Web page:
i did not hate this book,but i certainly didn’t love it.it was just there.little more editing would have been beneficial.but for the most part the story held my attention,and salander is a cool and interesting new heroine.so now i’m reading”the girl who played with fire”-a little more editing would be cool here ,too.but it’s interesting enough and i never pitch a book aside unless it,s really awful-prince of tides awful.i think you are being a little thin-skinned over the use of the word “girl”the author,like his male protagonist,are middle-aged men to whom anyone under thirty,especially tiny lisbeth salander,would seem youthful and yes,girlish.i don,t believe that it is being used in any sexist or really misogynistic way.so….next i,ll read “the girl who kicked the hornet,s nest” and be done with stieg larsson-neither the best nor the worst author i,ve read-just somewhere in the middle.maybe the third in the trilogy will be fabulous….

    • PurpleCar 6 June 2010, 6:52 pm

      Lee, thanks for commenting!

      I’m reading The Girl Who Kicked The Hornet’s Nest now. It’s definitely better written. Perhaps the translation is better? There was a big stink about the English translation of the first book, Dragon Tattoo, so perhaps the translations of the second and third books in the series were treated with a bit more respect.

      I may be a little “thin-skinned” as you say about the use of “girl” but the use of that term to mean “women” in real life (not fiction) is mysogynist and sexist. The user of the term “girl” may not intend to be sexist, but the use of the misnomer is a result of the male-dominated culture, and is inherently demeaning to women. That being said, perhaps the use of “girl” is actually a conscious decision, to speak to Salander’s diminutive size and the subsequent misjudging and mishandling of her based on those prejudices. Salander is not to be underestimated, but she is, due to her sex and her appearance. I can see where someone could make an argument that “girl” is used in this sense, to refer to said underestimation of the formidable enemy that is Salander.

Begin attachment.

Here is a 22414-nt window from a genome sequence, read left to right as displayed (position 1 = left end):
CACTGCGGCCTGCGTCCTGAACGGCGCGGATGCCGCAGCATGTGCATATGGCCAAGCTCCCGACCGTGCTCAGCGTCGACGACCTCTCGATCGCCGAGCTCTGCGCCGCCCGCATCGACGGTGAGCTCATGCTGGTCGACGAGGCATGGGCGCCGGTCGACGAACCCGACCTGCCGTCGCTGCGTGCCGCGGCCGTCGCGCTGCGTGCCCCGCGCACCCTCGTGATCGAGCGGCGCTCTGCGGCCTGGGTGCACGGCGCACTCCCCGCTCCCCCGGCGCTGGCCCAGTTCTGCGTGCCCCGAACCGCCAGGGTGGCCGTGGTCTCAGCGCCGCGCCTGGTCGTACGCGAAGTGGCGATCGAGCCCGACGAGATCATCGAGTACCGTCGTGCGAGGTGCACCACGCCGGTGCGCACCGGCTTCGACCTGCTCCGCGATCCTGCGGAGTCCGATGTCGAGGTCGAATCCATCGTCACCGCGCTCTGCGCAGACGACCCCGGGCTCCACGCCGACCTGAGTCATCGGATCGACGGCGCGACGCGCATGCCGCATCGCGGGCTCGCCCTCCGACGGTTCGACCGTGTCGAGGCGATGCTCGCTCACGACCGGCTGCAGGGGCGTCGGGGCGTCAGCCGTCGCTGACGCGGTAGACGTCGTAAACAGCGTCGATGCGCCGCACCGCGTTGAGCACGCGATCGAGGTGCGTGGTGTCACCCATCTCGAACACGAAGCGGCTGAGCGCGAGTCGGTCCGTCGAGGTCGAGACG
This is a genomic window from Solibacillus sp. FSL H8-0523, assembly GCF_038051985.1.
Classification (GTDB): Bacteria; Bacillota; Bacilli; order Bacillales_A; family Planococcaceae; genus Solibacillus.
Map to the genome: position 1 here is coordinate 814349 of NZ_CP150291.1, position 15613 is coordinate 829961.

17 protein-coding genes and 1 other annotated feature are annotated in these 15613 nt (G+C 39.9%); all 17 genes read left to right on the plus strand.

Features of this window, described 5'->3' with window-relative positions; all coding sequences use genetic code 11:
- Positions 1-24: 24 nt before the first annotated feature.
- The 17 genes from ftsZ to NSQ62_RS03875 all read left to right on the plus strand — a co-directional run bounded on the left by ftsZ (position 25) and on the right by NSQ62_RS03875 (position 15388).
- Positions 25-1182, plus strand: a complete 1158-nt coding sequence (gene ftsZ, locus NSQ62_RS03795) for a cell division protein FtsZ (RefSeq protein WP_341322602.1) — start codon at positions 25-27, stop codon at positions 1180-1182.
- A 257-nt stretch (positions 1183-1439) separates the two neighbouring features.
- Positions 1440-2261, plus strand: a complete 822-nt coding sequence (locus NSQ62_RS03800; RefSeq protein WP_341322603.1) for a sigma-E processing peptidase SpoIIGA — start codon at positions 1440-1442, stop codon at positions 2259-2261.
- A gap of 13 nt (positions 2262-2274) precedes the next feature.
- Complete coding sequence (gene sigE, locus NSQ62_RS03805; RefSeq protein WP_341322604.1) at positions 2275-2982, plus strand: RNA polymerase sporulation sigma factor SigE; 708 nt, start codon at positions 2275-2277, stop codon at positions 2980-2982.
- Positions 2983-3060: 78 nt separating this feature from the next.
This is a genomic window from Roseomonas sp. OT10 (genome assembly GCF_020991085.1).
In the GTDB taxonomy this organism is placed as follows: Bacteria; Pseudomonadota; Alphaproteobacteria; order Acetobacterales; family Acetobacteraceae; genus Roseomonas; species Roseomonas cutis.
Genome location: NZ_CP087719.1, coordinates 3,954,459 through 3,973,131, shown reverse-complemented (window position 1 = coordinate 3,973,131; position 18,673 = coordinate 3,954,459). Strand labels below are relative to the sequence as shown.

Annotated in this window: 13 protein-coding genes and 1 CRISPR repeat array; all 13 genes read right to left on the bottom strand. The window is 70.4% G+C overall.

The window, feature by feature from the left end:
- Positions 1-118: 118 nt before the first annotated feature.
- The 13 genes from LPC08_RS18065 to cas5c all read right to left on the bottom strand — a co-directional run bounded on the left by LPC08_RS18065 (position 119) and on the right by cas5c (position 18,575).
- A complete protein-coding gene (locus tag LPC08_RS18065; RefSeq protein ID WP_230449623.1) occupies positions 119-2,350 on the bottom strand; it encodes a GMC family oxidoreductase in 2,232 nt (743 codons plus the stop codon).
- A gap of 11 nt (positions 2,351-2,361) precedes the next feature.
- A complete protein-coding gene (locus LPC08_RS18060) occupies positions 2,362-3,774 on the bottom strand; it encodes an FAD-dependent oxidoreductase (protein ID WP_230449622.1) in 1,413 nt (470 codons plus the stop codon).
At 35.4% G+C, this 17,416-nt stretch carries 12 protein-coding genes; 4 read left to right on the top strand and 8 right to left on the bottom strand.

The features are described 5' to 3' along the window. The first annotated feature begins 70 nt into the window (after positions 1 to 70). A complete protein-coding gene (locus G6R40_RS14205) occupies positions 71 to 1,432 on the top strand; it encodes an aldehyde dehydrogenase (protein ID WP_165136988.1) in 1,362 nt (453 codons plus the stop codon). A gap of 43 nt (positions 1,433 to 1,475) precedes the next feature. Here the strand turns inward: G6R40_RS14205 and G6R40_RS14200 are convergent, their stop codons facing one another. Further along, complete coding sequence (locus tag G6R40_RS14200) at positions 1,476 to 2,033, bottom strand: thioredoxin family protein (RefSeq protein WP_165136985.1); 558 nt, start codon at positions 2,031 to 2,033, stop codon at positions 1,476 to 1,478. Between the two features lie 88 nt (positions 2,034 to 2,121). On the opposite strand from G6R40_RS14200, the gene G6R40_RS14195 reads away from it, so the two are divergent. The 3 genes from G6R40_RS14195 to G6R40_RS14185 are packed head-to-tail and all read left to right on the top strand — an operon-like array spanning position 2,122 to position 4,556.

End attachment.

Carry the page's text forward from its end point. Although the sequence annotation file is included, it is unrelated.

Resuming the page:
My husband finished the third book and was thrilled with it, and so far, it is the best written in the series, as I said. It could be that Larsson was just used to writing books by the time the third one was in process… I don’t know. I heard he wrote the whole series as one book and the publisher broke it up. Who knows. Rumor mills abound around the publishing industry, and you can never know what’s real and what is mere publicity.

      But then again, that can be applied to life, can’t it?



  • Chris vincent 8 June 2010, 11:30 am

    I’m looking forward to the final book. I don’t know whether to buy a copy or wait for the audio version, since I’m rather attuned to Simon Vance’s voice (BBC Radio).

    As most of you know, I have a lot of respect for Larsson and I love what he has done with all of his characters in this edgy triology. I will be anxious to pick up the trail again with Salander and Blomkvist; I’m curious to see how both are doing because I truly care about both of them.

    I saw the Swedish version of TGhe Girl With the Dragon Tattoo and was very impressed. To Lee’s point, the screenplay was greatly edited, yet I think justice to the book was well served.

    I’m not familiar with the actors but I thought the film was well cast. Has anybody else seen the movie? The girl (ahem, actress) who played Salander came off as a smart, tough, scary and quite attactive individual. I’m wondering who will play the part in the American version? If it’s too Hollywoodized, I think it will lose its edge, and that will be a shame.



    • PurpleCar 9 June 2010, 9:06 am

      Yes, I love Simon Vance reading. I read and listened to the first two books. Right now I just own the print version of the last book. I’m taking a break from reading it, as I need to get some other work done before I can really get into the story. I know it’s going to be complicated!

      I didn’t get to see the movie, but I hear it was great. We are going to rent it when it is out on DVD. Friends saw it, and they said the gruesome scenes were … uh … graphic. I suppose it’s one thing to read it and imagine it, and quite another to see them portrayed on screen.

      I 100% agree with you about the Hollywood version of Dragon Tattoo. I’ll be pissed if it’s too stupid. I hope they get unknowns to play the leads, but they probably won’t.